I remember, a friend of ours, he was like, “Brigitte, the guy’s jealous of you.” I was like, “What are you talking about? That’s not possible.” I couldn’t accept it. And I started to run through these memories of me talking and him looking at me with, like, total contempt, and I could clearly see him thinking, “Shut the fuck up,” you know, and realized, “Oh, my God. It’s true.” I think he really did resent me on a lot of levels.

At one point, this guy I was designing an album cover with, he got a crush on me. He told me I was just wonderful, the sun, the moon, the earth. All these things that I hadn’t heard for a really long time. It made me realize how unhappy and how lonely I had been. I’d felt like a pair of old shoes. Your classic starving person who suddenly finds an oasis. I told him, “I can’t do this. I’m married. I’m trying to figure this out.” I didn’t even like him that much. But it was so amazing to have somebody be like, “You’re interesting and sexy and you’re beautiful.”

I moved out, to my sister’s apartment. I told Andrew that we had to get to couples counseling. And I made Andrew pick the counselor. We went for about two months. You know, it seemed wrong to have the relationship end without trying. But our therapist was really annoying. And I think that that sort of brought Andrew and I together against her.

We got back together.

I was still completely committed. But I think some of us are just loyal in a way that’s sick. You know? How do you deal with the fact that the person you’re with might hate you? (laughs) It’s really hard to look at. You start qualifying it in these ways, like, “Yes, I’m kind of annoying.”

I thought, “This is what I accepted. This is the situation, and I’m in this for the long haul.” I was very happy with my work and my friends and so I think it was more of this resignation: This is what it is and I will keep working to try and make things better. I think it’s really cliché, the whole living a life of quiet desperation thing, but I think that’s really true for a lot of people. But what are you going to do? You just keep moving forward.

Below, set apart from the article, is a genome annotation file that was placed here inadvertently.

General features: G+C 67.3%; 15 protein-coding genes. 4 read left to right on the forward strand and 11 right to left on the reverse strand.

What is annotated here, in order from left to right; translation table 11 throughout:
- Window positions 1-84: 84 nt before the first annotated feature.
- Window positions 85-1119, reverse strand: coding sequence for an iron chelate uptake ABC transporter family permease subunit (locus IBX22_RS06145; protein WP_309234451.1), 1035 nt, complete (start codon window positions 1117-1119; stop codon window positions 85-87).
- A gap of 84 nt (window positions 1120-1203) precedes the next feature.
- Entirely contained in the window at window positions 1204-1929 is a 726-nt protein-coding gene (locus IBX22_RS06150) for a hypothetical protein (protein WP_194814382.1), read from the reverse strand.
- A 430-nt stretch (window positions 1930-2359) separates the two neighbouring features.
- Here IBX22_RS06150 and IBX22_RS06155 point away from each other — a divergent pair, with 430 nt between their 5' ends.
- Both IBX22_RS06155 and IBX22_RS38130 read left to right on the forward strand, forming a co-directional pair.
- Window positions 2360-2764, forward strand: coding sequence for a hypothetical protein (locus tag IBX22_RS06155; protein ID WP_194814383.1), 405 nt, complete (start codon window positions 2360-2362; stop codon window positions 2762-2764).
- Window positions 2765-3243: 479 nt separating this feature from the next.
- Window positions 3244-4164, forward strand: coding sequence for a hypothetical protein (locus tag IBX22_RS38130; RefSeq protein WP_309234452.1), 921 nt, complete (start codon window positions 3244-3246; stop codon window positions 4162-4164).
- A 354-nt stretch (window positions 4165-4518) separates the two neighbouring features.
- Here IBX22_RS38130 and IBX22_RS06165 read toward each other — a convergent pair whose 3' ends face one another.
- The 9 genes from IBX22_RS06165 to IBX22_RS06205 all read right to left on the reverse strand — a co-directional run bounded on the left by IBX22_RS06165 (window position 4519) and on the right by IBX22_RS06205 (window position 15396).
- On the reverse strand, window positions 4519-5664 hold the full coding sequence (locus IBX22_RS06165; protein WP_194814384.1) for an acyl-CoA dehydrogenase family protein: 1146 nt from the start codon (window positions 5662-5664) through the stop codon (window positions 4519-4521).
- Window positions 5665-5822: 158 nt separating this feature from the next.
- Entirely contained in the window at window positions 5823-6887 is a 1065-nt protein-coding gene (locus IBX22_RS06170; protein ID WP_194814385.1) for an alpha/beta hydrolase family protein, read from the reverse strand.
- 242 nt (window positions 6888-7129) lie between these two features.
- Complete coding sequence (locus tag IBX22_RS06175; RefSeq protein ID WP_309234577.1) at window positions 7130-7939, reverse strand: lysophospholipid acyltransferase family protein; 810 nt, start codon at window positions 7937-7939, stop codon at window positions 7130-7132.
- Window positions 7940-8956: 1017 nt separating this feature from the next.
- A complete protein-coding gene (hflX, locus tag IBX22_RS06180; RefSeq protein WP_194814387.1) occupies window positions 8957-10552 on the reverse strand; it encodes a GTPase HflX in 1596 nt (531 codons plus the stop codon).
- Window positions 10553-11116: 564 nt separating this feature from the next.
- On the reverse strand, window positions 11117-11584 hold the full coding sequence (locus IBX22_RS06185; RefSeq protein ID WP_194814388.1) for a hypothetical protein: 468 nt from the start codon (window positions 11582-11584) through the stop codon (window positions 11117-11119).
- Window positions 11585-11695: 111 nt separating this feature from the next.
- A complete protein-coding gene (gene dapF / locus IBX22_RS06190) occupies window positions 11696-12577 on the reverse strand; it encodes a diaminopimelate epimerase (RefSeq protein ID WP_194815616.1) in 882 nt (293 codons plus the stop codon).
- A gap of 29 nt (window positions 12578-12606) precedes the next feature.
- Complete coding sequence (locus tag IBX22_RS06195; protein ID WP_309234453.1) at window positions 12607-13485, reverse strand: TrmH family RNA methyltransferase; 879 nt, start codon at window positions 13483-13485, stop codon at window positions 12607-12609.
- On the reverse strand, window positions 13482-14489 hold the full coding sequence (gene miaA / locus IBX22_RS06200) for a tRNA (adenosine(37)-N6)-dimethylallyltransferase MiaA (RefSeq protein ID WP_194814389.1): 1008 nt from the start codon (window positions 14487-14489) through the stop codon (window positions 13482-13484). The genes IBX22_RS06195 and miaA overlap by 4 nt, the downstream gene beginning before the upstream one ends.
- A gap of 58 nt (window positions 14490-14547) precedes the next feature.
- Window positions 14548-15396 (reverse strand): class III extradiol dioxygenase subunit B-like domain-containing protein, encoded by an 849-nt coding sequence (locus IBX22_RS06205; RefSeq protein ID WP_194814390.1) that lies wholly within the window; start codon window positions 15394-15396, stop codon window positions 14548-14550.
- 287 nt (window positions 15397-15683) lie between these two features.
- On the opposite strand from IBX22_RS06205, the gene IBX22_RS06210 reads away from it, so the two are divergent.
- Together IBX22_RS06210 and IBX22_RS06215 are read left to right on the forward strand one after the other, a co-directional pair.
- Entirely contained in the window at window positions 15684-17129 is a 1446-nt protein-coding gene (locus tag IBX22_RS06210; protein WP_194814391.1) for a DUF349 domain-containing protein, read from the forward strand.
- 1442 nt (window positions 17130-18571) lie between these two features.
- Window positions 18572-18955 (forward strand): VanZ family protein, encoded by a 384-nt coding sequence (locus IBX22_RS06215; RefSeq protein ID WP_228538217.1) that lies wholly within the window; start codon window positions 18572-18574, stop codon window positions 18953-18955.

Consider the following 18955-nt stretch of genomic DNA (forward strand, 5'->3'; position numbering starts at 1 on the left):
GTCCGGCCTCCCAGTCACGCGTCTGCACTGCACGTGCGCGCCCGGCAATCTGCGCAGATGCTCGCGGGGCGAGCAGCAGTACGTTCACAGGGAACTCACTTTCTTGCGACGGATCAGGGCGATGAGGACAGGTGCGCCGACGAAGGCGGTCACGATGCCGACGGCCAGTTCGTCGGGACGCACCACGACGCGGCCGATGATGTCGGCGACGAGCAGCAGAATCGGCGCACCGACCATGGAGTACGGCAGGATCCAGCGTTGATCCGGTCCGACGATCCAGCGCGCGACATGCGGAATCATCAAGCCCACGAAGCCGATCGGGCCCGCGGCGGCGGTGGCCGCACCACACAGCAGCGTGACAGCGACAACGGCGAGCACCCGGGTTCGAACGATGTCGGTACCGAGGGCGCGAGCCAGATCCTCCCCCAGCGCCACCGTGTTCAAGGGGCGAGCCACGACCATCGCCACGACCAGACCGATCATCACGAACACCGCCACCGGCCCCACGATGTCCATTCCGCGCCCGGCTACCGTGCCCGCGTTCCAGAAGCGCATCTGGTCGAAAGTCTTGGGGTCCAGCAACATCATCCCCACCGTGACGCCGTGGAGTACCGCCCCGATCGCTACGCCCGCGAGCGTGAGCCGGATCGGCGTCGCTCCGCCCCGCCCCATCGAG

I think it’s also an aspect beyond love: You’ve shared this history with them that they alone know. You don’t want to just get rid of it, if that makes sense. Also, I just didn’t want to be seen as the bad guy with his family.


The fall of 2000, that’s when things started to get really bad. We went on a trip to Las Vegas for my thirty- sixth birthday. I had arranged it. And within thirty minutes of our arrival, I got super sick and was, like, throwing up every thirty minutes for twenty-four hours. He got the same thing, twelve hours after me, so obviously we got something on the airplane. The weekend was terrible. We had tickets to see Penn & Teller and we didn’t go. It was basically three days of continuous vomiting and diarrhea.

Months later I was watching Bravo and they had one of these Cribs- like shows on about this house of Penn’s that he designed called the Slammer that’s built to look like a penitentiary. So I said to Andrew, “Why don’t you come watch it?” And he was
like, “I can’t. I’m really upset. I really needed that vacation.” It was all about what an incredible loss he suffered, you know, from not having this relaxing trip.

He wasn’t blaming it on me, but it was just like he had suffered this incredible loss—worse than I had. He just saw himself so deeply as the center of things.